PART 1: Culture of “extraordinary customer experience” defines Chattanooga’s Bellhops
(EDITOR’S NOTE: Today marks the official beginning of “Startup Week Chattanooga,” and what better way to celebrate the city’s entrepreneurial ecosystem than with a spotlight on one of its most successful recent starts. This is the first article in a two-part series focused on Knoxville native Cameron Doody who co-founded Bellhops shortly after graduating from Auburn University.)
By Tom Ballard, Chief Alliance Officer, PYA
You don’t have to spend much time with Bellhops Co-Founder, Chair and President Cameron Doody to learn that he is driven by three words – “extraordinary customer experience.”
The fast-growing Chattanooga start-up, which was launched in Birmingham by Doody and Stephen Vlahos in 2011, now offers full-service moving in 25 cities. The duo met at Auburn University and originally named their company Dorm Movers.
“It was a scary time in my life,” Doody said of the start-up’s launch. Using a ladder to create a visual image of the challenge, he explained that he had just finished climbing two four-year ladders – completing high school and now college – and was at the bottom of a 40-year career ladder.
What did the future hold?
“I quickly learned I wanted to control my own destiny,” Doody told us during a recent interview at Bellhops’ offices in Chattanooga’s iconic Warehouse Row. “Our idea was to help students move into Auburn dorms during a three-day period in the fall. We expected to help 30 people; it turned-out to be 300.”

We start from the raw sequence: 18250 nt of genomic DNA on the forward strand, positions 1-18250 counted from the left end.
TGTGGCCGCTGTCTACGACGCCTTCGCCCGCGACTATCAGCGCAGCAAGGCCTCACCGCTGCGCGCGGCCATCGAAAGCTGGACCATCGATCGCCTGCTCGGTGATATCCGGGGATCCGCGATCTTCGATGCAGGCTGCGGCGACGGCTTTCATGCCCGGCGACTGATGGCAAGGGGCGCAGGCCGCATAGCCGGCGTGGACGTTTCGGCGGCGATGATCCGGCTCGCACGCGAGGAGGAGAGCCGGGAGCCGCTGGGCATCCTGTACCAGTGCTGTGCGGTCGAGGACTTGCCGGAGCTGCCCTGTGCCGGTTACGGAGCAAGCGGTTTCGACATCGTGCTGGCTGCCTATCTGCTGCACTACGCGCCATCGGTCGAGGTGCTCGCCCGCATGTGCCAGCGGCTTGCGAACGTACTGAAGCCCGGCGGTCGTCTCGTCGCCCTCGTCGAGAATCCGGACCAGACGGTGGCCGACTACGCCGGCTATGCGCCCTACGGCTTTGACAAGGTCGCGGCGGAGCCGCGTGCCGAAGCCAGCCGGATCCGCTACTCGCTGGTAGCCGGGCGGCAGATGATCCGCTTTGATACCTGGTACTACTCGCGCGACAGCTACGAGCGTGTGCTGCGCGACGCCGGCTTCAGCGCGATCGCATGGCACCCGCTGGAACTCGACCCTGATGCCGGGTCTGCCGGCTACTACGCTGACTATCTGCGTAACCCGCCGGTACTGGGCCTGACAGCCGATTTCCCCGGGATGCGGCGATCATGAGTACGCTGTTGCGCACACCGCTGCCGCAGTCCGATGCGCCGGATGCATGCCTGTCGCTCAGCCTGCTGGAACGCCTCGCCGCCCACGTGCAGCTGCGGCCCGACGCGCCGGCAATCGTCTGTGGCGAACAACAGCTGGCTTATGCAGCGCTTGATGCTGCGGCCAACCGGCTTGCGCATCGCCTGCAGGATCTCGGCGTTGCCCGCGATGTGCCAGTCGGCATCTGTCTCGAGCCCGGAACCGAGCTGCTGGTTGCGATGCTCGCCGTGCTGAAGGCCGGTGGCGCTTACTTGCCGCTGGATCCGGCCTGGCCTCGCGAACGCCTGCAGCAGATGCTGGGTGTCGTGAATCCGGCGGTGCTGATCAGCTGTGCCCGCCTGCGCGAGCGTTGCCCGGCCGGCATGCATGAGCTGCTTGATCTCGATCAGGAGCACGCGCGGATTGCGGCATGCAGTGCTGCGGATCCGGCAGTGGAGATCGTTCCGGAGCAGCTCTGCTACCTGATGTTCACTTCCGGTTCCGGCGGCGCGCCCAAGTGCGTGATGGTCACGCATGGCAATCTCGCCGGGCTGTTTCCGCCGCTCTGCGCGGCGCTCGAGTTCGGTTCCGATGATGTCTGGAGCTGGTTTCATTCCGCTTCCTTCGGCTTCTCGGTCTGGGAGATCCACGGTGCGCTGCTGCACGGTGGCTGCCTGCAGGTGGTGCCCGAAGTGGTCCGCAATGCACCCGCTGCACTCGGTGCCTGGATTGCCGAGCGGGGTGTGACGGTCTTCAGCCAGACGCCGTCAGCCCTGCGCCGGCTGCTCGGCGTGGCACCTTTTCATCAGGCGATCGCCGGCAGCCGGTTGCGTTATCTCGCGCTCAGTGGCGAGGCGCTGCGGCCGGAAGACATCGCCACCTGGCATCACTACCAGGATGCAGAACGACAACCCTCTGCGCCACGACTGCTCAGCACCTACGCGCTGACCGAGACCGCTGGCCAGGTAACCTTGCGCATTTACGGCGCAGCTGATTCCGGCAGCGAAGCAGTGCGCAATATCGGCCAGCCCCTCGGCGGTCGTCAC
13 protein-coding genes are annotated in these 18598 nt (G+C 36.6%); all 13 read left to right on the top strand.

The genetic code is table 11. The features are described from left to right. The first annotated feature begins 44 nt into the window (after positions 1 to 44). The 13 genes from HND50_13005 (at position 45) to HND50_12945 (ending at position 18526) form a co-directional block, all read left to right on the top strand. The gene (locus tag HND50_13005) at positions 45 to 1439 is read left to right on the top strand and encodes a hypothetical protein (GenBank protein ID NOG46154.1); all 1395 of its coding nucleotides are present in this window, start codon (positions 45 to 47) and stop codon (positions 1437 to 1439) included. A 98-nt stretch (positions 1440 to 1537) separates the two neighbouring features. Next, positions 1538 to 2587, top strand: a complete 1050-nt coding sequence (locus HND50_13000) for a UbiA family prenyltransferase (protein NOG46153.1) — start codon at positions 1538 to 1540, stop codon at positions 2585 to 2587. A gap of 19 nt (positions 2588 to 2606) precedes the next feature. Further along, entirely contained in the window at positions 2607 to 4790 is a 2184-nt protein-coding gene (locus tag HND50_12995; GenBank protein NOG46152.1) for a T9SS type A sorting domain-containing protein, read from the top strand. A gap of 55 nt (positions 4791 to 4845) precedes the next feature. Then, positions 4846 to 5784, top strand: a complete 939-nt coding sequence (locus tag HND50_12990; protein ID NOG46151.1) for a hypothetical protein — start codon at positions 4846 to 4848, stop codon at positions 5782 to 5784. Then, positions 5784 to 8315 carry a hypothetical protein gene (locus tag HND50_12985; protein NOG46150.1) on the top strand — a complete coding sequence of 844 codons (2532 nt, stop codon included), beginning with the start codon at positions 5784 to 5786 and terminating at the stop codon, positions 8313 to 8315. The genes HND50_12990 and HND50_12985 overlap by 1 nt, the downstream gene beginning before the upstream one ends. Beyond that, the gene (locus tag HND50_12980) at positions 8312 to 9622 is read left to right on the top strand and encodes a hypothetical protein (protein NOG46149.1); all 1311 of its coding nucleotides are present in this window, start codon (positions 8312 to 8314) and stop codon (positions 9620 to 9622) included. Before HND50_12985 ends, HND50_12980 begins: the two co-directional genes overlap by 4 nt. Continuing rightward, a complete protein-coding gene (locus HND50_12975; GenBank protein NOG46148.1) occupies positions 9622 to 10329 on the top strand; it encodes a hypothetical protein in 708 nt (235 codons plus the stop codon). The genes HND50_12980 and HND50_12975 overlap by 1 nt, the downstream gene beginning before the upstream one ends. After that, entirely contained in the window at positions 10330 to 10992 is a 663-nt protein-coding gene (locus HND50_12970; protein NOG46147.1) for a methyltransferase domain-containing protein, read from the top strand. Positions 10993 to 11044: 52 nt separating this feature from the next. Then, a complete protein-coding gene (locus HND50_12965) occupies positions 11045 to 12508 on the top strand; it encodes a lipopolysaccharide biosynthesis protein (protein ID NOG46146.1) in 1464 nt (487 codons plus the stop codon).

The initial idea was to start something they could do as a side business, but that quickly changed.
With the greater than expected demand, the Co-Founders decided they had a unique opportunity, added eight more colleges in 2012 and changed the name to Campus Bellhops. They subsequently further streamlined the name as the company broadened its focus to full-service moving.
“We might have become the world’s foremost leaders in moving kids into dorms,” Doody said of those early years. “We realized there was something special about this workforce; they were customer service-focused.”
Just how important that differentiator was became evident as Bellhops started receiving and accepting moving requests from non-students and heard repeatedly from those customers how friendly and engaging the college student workers were. What started out as a highly focused service now had an almost unlimited set of possibilities.
“The market began telling us it wanted a sophisticated moving experience,” Doody said. “We had a technology platform and a distributed workforce. Instead of just loading other people’s vehicles, what about adding our own trucks?”
Deciding to expand its focus, Bellhops quickly became a top 50 customer of a national truck rental company, but the fact that it rented and paid for the trucks centrally rather than providing each driver a credit card proved to be an operational impediment.
“We suspended that focus and doubled down on the customer-focused side,” Doody explained. “Technology has allowed us to launch an entirely new model in moving.”
As one might imagine, he’s reluctant to reveal too many details about the secret sauce, but a few things are obvious – technology enables an online booking experience completed in two minutes or less, provides efficiencies that keep its rates about 20 percent below competitors, and enables Bellhops to train and monitor employee performance.
Doody underscores the importance of systems in place to recruit new employees, train them properly, ensure their indoctrination into the corporate culture and brand, and continually monitor their performance.
“We’re a completely new breed of moving company,” he says. “There’s something really special about moving with Bellhops. We believe we will win by building a brand and an experience.”
NEXT: The importance of culture to a start-up and other lessons Doody has learned.